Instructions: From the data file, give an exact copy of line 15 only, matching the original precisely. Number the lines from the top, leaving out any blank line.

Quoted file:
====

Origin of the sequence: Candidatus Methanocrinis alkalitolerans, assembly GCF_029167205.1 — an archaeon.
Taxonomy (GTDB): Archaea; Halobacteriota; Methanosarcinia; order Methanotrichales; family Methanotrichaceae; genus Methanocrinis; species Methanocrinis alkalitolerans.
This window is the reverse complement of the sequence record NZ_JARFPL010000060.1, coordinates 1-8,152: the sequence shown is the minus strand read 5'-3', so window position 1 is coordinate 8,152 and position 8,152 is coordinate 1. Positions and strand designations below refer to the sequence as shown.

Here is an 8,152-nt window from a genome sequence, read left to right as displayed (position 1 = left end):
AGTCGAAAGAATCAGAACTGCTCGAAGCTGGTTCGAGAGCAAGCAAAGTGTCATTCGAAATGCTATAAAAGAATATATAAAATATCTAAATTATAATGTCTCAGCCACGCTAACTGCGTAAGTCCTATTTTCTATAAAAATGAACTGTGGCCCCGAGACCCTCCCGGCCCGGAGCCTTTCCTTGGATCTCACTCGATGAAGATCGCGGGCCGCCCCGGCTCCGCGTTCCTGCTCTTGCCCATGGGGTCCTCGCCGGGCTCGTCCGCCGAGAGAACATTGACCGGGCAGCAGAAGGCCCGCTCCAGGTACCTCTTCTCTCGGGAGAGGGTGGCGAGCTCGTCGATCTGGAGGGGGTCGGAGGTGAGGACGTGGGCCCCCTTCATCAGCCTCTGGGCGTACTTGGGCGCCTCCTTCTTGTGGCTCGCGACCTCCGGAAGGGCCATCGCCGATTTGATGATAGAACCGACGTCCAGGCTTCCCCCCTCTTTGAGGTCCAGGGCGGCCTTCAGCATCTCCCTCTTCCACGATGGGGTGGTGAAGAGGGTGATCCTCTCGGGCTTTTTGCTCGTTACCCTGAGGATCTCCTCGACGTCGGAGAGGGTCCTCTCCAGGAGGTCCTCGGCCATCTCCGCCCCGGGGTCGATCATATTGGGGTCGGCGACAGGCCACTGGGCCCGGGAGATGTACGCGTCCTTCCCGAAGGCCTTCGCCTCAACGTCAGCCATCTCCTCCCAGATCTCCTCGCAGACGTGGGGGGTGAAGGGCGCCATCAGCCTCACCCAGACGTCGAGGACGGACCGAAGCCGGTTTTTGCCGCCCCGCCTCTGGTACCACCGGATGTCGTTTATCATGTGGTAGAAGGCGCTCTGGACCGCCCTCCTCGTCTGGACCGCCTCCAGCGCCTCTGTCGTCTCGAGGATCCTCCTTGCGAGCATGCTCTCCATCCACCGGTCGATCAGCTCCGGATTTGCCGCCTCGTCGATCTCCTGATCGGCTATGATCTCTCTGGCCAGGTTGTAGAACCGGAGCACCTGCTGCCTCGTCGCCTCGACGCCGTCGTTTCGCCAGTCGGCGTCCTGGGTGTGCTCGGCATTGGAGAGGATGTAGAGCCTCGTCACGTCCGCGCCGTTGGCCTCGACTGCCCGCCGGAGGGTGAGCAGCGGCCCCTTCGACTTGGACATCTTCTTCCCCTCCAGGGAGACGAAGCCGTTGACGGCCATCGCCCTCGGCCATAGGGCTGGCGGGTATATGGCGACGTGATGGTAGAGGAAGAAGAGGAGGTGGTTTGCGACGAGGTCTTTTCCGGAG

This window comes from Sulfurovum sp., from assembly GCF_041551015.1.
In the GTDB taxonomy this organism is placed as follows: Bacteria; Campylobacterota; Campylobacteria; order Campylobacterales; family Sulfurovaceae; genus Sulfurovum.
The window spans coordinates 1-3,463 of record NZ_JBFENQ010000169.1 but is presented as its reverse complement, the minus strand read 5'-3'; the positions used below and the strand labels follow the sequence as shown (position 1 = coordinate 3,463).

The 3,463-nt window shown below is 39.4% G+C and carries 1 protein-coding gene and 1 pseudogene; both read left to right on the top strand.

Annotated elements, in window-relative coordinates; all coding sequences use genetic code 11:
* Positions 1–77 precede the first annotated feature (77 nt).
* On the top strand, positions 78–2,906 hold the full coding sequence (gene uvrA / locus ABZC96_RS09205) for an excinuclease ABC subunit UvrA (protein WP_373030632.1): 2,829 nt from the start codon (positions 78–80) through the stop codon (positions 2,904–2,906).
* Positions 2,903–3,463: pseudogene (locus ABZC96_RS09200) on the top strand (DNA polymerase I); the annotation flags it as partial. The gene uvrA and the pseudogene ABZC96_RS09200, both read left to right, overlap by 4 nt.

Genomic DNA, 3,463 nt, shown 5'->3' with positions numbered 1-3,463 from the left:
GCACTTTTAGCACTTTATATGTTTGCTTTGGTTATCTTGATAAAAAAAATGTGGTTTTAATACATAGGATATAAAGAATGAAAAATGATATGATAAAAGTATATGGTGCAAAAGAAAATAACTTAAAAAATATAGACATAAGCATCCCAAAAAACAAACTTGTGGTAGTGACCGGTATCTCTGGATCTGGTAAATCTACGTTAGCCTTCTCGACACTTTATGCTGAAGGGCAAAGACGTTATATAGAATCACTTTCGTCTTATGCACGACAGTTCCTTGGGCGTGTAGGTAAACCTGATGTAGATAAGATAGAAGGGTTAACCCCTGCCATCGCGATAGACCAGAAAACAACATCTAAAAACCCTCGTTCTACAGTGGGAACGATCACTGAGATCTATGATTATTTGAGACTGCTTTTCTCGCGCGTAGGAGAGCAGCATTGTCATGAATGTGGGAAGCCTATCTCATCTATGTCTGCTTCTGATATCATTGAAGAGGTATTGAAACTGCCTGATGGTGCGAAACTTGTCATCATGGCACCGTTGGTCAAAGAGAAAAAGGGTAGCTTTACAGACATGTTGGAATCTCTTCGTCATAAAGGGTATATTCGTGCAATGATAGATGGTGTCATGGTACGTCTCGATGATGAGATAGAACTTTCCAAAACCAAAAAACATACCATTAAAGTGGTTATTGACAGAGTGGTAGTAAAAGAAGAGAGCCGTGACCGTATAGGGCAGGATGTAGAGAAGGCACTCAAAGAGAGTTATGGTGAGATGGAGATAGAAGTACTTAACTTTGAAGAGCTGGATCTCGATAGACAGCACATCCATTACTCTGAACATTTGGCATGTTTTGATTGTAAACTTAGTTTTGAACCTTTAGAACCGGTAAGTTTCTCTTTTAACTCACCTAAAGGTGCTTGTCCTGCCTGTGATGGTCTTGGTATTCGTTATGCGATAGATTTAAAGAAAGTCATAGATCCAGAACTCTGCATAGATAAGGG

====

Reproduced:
GCACTTTTAGCACTTTATATGTTTGCTTTGGTTATCTTGATAAAAAAAATGTGGTTTTAATACATAGGATATAAAGAATGAAAAATGATATGATAAAAGTATATGGTGCAAAAGAAAATAACTTAAAAAATATAGACATAAGCATCCCAAAAAACAAACTTGTGGTAGTGACCGGTATCTCTGGATCTGGTAAATCTACGTTAGCCTTCTCGACACTTTATGCTGAAGGGCAAAGACGTTATATAGAATCACTTTCGTCTTATGCACGACAGTTCCTTGGGCGTGTAGGTAAACCTGATGTAGATAAGATAGAAGGGTTAACCCCTGCCATCGCGATAGACCAGAAAACAACATCTAAAAACCCTCGTTCTACAGTGGGAACGATCACTGAGATCTATGATTATTTGAGACTGCTTTTCTCGCGCGTAGGAGAGCAGCATTGTCATGAATGTGGGAAGCCTATCTCATCTATGTCTGCTTCTGATATCATTGAAGAGGTATTGAAACTGCCTGATGGTGCGAAACTTGTCATCATGGCACCGTTGGTCAAAGAGAAAAAGGGTAGCTTTACAGACATGTTGGAATCTCTTCGTCATAAAGGGTATATTCGTGCAATGATAGATGGTGTCATGGTACGTCTCGATGATGAGATAGAACTTTCCAAAACCAAAAAACATACCATTAAAGTGGTTATTGACAGAGTGGTAGTAAAAGAAGAGAGCCGTGACCGTATAGGGCAGGATGTAGAGAAGGCACTCAAAGAGAGTTATGGTGAGATGGAGATAGAAGTACTTAACTTTGAAGAGCTGGATCTCGATAGACAGCACATCCATTACTCTGAACATTTGGCATGTTTTGATTGTAAACTTAGTTTTGAACCTTTAGAACCGGTAAGTTTCTCTTTTAACTCACCTAAAGGTGCTTGTCCTGCCTGTGATGGTCTTGGTATTCGTTATGCGATAGATTTAAAGAAAGTCATAGATCCAGAACTCTGCATAGATAAGGG